Turn over your hand now and look at the size of the palm. Now multiply that by four and that is roughly how much rubber holds you on to the road come sun, rain, snow or ice. Through wet leaves, spilled diesel, potholes and gravel, that small contact patch is all that keeps you from having an unscheduled meeting with a tree.
Stick a set of premium tyres on your car and you usually won’t be getting any change out of £400, a substantial sum for four round bits of rubber, so a growing number of people are moving to cheaper tyres, even remoulds and recycled tyres.
With budget tyres available for less than half the price of the premium brands, and the remould or recycled options available for half of that figure, it is possible to save around £300 per set. That’s enough for a week’s holiday in Egypt, if the window of my local Thomas Cook is to be believed.
Given that all tyres look fundamentally the same, it is no surprise that a week in the sun is seen as a better option by many.
Keen to find out just what differences there are between the tyres, I spent a day with Continental at their testing facility in Germany, the Conti-Drom.
With a fleet of powerful cars and a high-speed test track, it would have been rude not to put a few laps in before getting involved in discussing this serious question, so I took the opportunity to punish some of the German firms tyres attached to the wheels of a Mercedes-Benz SL. After quite a few laps of enforced sideways action, the tyres were beginning to show signs of graining, but there was still plenty of grip and, more importantly, they remained consistent.
Having got that out of my system, it was on to the reason for being there. Why should a customer spend four times what they could for premium brands, when the round black things from everybody else look the same?
A very simple test demonstrated things quickly and easily. Enter stage right – a MINI Cooper fitted with a mix of Continental and budget tyres.
Half worn Conti tyres were fitted up front, with a brand new set of budget tyres on the rear. Ahead, there was a wet circle of low grip tarmac. It was time to put the tyres to the test.
Entering the circle and turning in, the tyres bit and the car headed round the disc. Building up speed to around 35 mph, things remained stable and consistent. One single extra mile an hour and things changed dramatically, the rear of the car (fitted with brand new import tyres, remember) swung wildly out, requiring some pretty quick steering inputs to keep things under control. The part worn Continentals simply continued to grip.
So far, so convincing. What if we swapped them around though, just to ensure the car wasn’t set up in order to prove a point…
With the new budget tyres now up front, and the part worn premium tyres behind, it was back to the circle. And then almost immediately off the circle, as the car understeered towards the grass beyond the edge of the steering pad.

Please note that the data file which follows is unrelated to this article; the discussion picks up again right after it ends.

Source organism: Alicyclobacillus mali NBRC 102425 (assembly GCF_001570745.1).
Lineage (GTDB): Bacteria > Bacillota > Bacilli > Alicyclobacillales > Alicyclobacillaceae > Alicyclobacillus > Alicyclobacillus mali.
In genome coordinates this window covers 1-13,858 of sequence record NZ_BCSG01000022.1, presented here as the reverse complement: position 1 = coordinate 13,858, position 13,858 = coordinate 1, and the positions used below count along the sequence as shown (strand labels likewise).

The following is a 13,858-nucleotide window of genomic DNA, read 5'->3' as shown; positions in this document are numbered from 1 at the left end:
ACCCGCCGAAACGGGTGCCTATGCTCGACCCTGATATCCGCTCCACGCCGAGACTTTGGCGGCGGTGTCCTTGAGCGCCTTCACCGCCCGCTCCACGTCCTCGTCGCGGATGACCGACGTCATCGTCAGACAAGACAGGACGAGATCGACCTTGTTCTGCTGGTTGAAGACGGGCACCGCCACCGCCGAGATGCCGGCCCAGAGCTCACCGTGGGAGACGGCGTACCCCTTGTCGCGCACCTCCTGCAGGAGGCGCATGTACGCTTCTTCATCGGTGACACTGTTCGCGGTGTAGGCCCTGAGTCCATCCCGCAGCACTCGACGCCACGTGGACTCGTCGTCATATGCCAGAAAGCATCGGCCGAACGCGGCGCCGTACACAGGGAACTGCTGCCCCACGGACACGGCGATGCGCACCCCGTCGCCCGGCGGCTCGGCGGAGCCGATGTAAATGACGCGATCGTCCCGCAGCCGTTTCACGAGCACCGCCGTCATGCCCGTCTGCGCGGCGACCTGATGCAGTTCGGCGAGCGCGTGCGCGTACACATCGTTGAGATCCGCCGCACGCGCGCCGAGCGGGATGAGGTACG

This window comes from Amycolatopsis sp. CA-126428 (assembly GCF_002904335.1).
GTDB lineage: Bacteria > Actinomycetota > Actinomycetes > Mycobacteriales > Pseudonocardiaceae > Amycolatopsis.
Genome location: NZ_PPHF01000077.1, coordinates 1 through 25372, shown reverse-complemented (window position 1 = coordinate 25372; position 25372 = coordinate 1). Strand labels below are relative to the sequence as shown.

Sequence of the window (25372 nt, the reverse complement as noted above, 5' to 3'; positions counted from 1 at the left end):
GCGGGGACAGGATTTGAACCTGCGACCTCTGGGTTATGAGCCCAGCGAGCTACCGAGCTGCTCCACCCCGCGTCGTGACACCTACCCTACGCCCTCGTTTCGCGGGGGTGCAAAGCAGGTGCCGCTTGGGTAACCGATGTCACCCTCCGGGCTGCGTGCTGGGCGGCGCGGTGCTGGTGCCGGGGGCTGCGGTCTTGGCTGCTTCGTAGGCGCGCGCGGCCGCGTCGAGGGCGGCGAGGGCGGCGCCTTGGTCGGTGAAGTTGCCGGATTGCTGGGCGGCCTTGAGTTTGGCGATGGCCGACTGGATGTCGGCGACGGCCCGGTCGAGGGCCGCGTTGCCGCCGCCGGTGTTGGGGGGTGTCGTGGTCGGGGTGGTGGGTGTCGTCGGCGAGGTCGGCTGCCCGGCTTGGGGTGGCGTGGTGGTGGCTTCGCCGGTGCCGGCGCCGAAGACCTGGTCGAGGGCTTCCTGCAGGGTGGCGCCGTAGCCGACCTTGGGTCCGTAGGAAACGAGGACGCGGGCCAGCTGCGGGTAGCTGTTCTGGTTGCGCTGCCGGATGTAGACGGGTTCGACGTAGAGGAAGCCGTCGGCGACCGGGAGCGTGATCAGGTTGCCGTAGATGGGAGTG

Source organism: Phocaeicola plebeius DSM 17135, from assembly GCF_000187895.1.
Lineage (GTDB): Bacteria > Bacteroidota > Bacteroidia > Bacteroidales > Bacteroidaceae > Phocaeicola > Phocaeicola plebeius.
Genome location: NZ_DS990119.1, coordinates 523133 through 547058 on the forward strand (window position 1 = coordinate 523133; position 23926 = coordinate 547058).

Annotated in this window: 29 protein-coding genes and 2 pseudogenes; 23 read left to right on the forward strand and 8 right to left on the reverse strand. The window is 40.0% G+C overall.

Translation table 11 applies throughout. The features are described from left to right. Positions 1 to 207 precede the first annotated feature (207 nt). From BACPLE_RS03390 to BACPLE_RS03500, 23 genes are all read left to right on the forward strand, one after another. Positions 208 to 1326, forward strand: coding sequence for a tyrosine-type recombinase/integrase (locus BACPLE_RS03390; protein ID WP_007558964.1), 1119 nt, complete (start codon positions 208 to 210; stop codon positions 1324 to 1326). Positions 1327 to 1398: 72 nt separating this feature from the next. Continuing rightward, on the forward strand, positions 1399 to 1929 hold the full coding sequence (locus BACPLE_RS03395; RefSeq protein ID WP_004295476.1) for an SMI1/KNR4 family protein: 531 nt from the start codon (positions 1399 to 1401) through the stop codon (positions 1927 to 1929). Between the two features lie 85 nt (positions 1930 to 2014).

Elsewhere I got to play on the wet handling circuit, using a fleet of BMW 118i cars. The 2km circuit was, admittedly, great fun on the budget tyres, with the tail sliding around at every corner, wheels lighting up every time the power was put down, and braking leading to some interesting lines.
Fun, but not very safe if you were on public roads. On the Continental tyres, each lap was done some 20 seconds quicker, with little to no drama. There were fewer smiles, but in the real world there would be fewer bent body panels and potentially fewer bent bodies.
On-track testing seems conclusive, but is there science to back it up? The final stop then was to head inside to see Continental’s new Automated Indoor Braking Analyser facility. A Volkswagen Golf appears to propel itself down a 300 metre steel corridor, at some speed. When it hits 75 mph, the brakes come on and the car stops. Another shoots by, but stops around four car lengths further down the track. The difference? Tyres, of course.
The magic is in the technology behind the facility, with the AIBA able to recreate any road surface under most conditions, regardless of the weather conditions outside. This allows uninterrupted testing 365 days of the year and offers the capacity for over 100,000 individual brake test procedures a year.
Tyres may be a distress purchase, something you do in a rush only when you need them, but it’s your last point of contact between you and the road, so getting it right is important.
The difference between the premium and budget tyre brands was so significant that spending the extra will undoubtedly go towards reducing the number of those killed or injured on our roads – that was 1,901 deaths last year, with 23,122 serious injuries.
What my day with Continental proved to me was that tyres are a vital influence on the safety of a car, and its occupants. The phrase ‘duty of care’ has taken on greater significance over the last decade or so and, in my opinion, the non-fitment of premium tyres by companies when the risks and benefits are crystal clear is one of the biggest failings of that duty of care.
Is that worth saving £300 for?